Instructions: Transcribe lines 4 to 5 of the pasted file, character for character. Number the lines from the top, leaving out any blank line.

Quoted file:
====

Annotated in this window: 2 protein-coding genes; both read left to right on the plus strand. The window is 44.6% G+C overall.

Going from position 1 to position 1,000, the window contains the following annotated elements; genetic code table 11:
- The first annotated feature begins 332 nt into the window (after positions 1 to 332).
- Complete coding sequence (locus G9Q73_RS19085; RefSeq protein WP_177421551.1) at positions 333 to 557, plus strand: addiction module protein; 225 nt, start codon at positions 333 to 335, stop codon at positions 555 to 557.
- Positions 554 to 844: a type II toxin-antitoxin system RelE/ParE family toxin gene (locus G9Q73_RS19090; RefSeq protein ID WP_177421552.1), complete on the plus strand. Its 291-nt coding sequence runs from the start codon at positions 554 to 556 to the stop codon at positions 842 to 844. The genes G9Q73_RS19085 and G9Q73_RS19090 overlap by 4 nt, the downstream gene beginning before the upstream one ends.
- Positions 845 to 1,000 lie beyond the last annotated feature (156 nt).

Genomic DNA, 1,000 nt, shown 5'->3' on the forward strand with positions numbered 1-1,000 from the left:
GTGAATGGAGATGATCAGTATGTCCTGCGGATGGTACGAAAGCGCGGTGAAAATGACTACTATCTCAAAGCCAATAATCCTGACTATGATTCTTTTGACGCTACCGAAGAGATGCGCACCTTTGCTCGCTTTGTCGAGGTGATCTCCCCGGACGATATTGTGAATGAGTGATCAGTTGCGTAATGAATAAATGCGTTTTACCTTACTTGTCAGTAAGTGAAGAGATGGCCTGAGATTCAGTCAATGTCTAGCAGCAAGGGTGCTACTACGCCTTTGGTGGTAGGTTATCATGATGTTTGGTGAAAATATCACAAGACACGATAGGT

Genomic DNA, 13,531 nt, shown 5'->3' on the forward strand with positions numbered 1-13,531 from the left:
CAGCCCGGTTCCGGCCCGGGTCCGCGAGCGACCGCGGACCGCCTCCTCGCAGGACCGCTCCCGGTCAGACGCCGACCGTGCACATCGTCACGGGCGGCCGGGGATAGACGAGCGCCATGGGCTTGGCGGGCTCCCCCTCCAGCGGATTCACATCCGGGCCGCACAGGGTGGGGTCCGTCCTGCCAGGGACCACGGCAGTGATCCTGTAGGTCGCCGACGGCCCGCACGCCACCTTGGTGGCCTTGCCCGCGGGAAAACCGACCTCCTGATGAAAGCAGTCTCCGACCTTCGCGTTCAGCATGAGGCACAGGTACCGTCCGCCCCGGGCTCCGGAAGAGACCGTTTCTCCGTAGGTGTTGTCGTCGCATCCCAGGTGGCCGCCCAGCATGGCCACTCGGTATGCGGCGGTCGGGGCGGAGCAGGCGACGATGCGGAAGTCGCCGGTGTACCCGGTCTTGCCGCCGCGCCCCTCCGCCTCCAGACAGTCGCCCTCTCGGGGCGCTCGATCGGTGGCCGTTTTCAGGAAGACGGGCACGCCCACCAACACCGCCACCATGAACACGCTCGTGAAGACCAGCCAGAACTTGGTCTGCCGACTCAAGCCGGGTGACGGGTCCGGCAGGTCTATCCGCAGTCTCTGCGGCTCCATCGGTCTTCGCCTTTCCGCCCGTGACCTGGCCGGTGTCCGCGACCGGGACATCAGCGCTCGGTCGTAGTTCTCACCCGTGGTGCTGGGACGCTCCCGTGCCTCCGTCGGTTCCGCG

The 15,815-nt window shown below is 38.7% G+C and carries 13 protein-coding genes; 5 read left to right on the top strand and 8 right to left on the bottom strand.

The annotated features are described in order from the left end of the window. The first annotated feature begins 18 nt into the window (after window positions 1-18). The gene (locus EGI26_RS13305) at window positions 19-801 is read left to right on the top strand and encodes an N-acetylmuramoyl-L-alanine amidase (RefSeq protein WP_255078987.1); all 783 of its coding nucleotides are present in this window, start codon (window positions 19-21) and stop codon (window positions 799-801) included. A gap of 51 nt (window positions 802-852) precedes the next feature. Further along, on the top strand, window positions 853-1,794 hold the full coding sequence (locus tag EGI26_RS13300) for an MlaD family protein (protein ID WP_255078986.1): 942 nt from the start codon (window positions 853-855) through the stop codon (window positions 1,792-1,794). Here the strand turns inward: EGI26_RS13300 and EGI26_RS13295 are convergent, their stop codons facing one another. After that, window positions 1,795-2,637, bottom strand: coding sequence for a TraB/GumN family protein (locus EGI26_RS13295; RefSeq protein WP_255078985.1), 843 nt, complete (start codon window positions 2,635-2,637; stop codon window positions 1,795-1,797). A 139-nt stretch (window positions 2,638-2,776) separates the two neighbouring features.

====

- Complete coding sequence (locus G9Q73_RS19085; RefSeq protein WP_177421551.1) at positions 333 to 557, plus strand: addiction module protein; 225 nt, start codon at positions 333 to 335, stop codon at positions 555 to 557.
- Positions 554 to 844: a type II toxin-antitoxin system RelE/ParE family toxin gene (locus G9Q73_RS19090; RefSeq protein ID WP_177421552.1), complete on the plus strand. Its 291-nt coding sequence runs from the start codon at positions 554 to 556 to the stop codon at positions 842 to 844. The genes G9Q73_RS19085 and G9Q73_RS19090 overlap by 4 nt, the downstream gene beginning before the upstream one ends.